Davenport Mayor Mike Matson says he remembers as a younger man when the city’s riverfront was not a great place to visit. “Years ago, there was a dump burning downtown,” he said.
The dump fire is long gone, and the city now has plans for $24 million in riverfront improvements over the next few years.
Those plans got a big shot in the arm Friday, Dec. 2, when the State of Iowa announced the city and the Figge Art Museum have been selected for $9.6 million in grant funding through the Iowa Economic Development Authority’s (IEDA) Destination Iowa Creative Placemaking Fund for a series of signature projects along the riverfront.
The money will help spur Davenport’s riverfront development plan called the Main Street Landing as well as an enhanced lighting on the Davenport Skybridge and a massive lighting project on the outside of the Figge Art Museum.
If all goes according to plan, next year will be a “year of design” with the projects to be completed in the next couple of years, said Clay Merritt, the city’s assistant public works director.
“These are going to be truly spectacular. You won’t see this anywhere else in Iowa,” he said during a news conference at the Davenport Police Station to announce the grant money.
The Figge Art Museum lighting project will cost about $1.6 million and include about 1,000 LED programmable lights on the entire outside of the building. Those lights will be able to produce millions of different colors and many designs, said Michelle Hargrave, the Figge’s executive director and CEO.
“It’s going to be an unforgettable experience at night. … This is going to be a jewel for the community and a place of pride,” she added.
Ms. Hargrave told the QCBJ that planning for the light project has just begun. She hopes the project will be completed by no later than 2025.
The planned downtown improvements at Main Street Landing include:
- Installation of a high-intensity, multi-generational experience zone that will include a signature tower structure, slides, climbing assets, an interactive water feature, and a space for winter activities.
- Creation of a passive activity zone near Lock and Dam 15 that highlights the existing amphi-theater and scenic views.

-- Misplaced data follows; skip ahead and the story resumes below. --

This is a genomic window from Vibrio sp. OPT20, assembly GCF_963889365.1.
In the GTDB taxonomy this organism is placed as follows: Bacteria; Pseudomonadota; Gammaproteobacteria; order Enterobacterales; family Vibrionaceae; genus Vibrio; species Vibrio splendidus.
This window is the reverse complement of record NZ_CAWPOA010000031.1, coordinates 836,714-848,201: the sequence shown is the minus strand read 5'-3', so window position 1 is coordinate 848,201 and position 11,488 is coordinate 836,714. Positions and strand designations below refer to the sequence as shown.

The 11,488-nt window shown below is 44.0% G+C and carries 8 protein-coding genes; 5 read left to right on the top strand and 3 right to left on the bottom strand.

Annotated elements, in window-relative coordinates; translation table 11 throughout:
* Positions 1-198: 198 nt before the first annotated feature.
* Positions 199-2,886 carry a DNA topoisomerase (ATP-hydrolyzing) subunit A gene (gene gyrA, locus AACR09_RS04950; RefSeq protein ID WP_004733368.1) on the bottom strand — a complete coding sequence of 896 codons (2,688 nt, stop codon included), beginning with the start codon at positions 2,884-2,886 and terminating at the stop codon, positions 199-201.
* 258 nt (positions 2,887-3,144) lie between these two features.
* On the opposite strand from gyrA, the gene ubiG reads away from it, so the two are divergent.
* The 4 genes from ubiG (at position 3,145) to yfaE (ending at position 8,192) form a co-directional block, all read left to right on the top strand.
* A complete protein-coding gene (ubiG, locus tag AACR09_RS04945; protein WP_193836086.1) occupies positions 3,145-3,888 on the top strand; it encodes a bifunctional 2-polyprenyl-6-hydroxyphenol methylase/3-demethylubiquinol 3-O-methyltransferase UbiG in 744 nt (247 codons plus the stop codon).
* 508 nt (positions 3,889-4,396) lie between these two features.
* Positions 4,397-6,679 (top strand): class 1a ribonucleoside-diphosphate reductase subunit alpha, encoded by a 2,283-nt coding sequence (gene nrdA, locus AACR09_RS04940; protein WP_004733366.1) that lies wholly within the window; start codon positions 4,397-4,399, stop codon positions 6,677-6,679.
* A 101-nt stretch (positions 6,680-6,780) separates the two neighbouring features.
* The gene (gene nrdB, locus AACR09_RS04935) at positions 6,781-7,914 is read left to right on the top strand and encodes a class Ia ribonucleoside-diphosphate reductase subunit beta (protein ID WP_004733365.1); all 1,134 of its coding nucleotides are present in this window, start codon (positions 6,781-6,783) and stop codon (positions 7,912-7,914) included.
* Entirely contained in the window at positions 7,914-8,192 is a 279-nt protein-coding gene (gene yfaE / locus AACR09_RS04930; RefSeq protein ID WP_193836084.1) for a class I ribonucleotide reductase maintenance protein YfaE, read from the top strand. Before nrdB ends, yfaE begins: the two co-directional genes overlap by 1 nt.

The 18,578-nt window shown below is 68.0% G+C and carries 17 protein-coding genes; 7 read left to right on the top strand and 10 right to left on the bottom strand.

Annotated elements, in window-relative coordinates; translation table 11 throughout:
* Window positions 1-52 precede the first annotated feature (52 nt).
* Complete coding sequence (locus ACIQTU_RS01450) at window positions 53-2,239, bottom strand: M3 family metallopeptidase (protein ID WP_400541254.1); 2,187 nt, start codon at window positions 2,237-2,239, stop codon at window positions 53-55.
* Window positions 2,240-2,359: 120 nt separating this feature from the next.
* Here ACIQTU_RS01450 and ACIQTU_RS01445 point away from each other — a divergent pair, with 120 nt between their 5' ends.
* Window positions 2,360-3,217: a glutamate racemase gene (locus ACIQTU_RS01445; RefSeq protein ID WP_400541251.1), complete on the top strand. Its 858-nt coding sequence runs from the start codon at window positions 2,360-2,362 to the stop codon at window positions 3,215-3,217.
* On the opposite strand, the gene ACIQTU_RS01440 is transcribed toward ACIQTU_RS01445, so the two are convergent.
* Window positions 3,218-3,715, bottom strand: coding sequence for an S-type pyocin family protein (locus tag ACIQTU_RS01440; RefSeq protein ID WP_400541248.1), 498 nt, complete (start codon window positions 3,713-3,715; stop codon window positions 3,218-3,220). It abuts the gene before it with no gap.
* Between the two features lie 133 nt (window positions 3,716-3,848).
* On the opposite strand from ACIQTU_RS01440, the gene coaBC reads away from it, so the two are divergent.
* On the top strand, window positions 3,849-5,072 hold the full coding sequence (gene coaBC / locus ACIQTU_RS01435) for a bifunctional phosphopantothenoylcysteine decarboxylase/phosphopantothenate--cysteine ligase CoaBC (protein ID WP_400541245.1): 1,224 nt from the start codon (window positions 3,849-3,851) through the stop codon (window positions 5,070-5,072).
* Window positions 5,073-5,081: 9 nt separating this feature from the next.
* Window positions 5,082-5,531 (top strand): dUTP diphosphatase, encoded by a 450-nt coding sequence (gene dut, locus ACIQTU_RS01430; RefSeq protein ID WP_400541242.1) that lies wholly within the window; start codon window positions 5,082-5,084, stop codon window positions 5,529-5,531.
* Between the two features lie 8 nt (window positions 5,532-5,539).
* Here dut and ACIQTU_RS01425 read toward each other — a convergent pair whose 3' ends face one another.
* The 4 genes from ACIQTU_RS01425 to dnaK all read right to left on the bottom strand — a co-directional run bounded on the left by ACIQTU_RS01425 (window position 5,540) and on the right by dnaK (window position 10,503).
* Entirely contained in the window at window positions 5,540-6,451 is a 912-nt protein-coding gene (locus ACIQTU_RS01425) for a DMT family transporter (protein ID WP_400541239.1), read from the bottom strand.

- Additions such as a new restroom facility, colorful LED lighting, shade structures, seating, and unique swing elements.
- Installation of a railroad quiet zone that will stretch from Marquette to Mound streets to reduce noise pollution and increase safety throughout the downtown riverfront.
- Construction of a pedestrian bridge that allows continuous and safe access over the Canadian Pacific rail line.
- Renovation and upgrade of the skybridge’s LED lighting system.
- Installation of artistic LED programmable lighting on the exterior of the Figge Art Museum that will consist of over 3,000 feet of colorful fixtures.
Construction of the projects is expected to begin in the summer of 2024 and be completed in the spring of 2026.
Several city and business officials at Friday’s news conference pointed out that the riverfront projects will accomplish many goals. They will be points of community pride, attract more visitors to the region and will help spur more economic development.
“This is a huge win for the City of Davenport and the Quad Cities region,” said Dave Herrell, president and CEO of Visit Quad Cities, in a statement. “This project will serve as a catalyst to further our goal of making the Quad Cities an internationally recognized, must-experience riverfront destination.”
Mr. Matson added that in a few years, people will get to look at the updated riverfront and its many new attractions and say: “That’s Davenport, Iowa. That’s the cool place.”